Many of these pictures are squares, but some are not. I hope you will forgive me, but some pictures just couldn’t fit into a square and they deserved to be grouped.


I actually got something like form and almost details on the squirrels this time around. The camera took its usual 1020 pictures, about 650 of which showed nothing but a moving feeder or such a tiny bit of squirrel it wasn’t worth processing.

In the end, I got 250 pictures of flying squirrels and another 200 pictures of raccoons. I don’t know why I got better pictures this time, but amazingly I did.

And yes, I am going to show them to you.

I thought this was a neat way to really show the shape of the squirrel (square!)

Above, three squares, three not-squares

It does take me an awfully long to process the pictures. The quality isn’t very good and my goal is to try and extract quality when it’s essentially invisible. Even though I didn’t personally push the shutter on the camera, I did a lot of work on the pictures and figure I’m allowed to affix my name.

You can see the wings and the squirrel! Cool, isn’t it. (Another square)

But, it is a camera trap. If I wasn’t afraid of what the rain and wind might do to my better cameras — which are technically waterproof but I’m not sure exactly HOW waterproof — I’d try to do them with my better camera and lenses.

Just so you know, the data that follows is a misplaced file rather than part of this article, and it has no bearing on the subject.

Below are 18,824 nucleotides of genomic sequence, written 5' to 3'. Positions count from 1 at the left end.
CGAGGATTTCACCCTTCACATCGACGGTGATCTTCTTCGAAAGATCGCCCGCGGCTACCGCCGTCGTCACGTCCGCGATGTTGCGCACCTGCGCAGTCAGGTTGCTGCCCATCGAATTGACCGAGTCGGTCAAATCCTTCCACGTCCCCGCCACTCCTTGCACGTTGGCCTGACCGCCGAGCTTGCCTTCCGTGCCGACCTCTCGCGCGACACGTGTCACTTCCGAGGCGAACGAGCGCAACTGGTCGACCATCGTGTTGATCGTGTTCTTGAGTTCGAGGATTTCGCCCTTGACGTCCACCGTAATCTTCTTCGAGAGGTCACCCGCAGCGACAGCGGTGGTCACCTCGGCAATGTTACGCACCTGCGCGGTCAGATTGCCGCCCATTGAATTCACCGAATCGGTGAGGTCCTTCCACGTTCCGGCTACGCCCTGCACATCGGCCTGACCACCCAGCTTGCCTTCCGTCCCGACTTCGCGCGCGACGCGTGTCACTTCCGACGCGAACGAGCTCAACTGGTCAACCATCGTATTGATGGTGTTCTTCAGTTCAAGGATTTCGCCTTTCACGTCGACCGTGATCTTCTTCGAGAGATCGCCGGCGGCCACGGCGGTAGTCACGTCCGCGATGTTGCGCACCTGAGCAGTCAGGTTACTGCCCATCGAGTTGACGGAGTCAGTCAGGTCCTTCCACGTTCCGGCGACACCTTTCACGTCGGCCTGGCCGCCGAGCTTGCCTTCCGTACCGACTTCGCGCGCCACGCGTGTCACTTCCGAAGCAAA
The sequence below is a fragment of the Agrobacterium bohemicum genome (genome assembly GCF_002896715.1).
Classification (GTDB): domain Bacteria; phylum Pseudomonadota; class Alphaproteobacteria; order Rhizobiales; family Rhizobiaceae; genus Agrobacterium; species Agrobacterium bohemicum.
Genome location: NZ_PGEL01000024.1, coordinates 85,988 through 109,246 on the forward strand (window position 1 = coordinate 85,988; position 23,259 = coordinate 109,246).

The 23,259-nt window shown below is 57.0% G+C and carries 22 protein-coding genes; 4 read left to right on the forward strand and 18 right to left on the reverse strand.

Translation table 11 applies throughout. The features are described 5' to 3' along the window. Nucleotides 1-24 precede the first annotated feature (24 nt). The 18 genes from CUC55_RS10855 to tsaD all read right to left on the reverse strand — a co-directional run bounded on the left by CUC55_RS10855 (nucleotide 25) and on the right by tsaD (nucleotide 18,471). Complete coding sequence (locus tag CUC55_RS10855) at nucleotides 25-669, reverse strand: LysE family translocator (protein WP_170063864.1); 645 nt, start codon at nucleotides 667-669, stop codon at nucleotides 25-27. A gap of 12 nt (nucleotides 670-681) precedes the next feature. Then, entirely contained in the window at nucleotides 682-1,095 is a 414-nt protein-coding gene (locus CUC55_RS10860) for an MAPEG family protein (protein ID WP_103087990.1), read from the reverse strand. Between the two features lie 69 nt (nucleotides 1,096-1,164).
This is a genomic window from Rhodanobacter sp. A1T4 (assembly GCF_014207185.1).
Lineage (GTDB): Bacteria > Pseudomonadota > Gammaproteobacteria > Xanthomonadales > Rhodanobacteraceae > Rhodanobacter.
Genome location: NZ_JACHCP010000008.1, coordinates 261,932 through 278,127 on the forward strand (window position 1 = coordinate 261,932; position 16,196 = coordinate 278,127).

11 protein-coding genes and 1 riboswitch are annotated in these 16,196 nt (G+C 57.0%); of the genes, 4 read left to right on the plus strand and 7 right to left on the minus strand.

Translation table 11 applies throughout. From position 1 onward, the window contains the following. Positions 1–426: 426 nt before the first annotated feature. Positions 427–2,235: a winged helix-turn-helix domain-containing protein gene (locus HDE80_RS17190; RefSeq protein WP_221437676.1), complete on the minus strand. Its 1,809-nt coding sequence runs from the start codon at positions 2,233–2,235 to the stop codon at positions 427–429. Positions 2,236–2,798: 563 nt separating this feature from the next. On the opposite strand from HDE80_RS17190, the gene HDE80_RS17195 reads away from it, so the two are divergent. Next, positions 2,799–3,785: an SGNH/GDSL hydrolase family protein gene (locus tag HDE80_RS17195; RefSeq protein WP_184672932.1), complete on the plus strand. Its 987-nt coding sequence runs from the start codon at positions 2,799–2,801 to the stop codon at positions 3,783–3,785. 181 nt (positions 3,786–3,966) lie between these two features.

I’m not that trusting. The wind could blow the tripod over. A raccoon could come and investigate the camera and do strange and terrible things with his tiny little hands. So for now, I’ll just pass and use the cheap but waterproof trail camera.

And in honor of Earth Day, I will feed my animals until I can’t get seed for them anymore. These little squirrels eat a LOT of seed every night … pounds of it! Soon, their favorite seeds will be unavailable and they will have to make do on less yummy treats. I’m sure they will manage to adapt. I’m not sure, but I think I now have dozens of them gliding home every night.


    • Until I turned on the porch light one night, neither did I. Most people don’t know they exist unless they nest in their attic or they have feeders and one day, wonder how come they fill the feeders at night and it’s all gone in the morning?

      I first looked up “birds that feed at night” and discovered other than owls and some hawks, none of them feed at night. Raccoons were always possible — but what I saw were white and furry, but they flew. I have never heard of flying raccoons, so what were they? This was deeply confusing.

      Then I discovered we have three different kinds of flying squirrels in this region. Most wooded areas have at least one kind and they live all over the world, too. Who knew?

      Liked by 1 person

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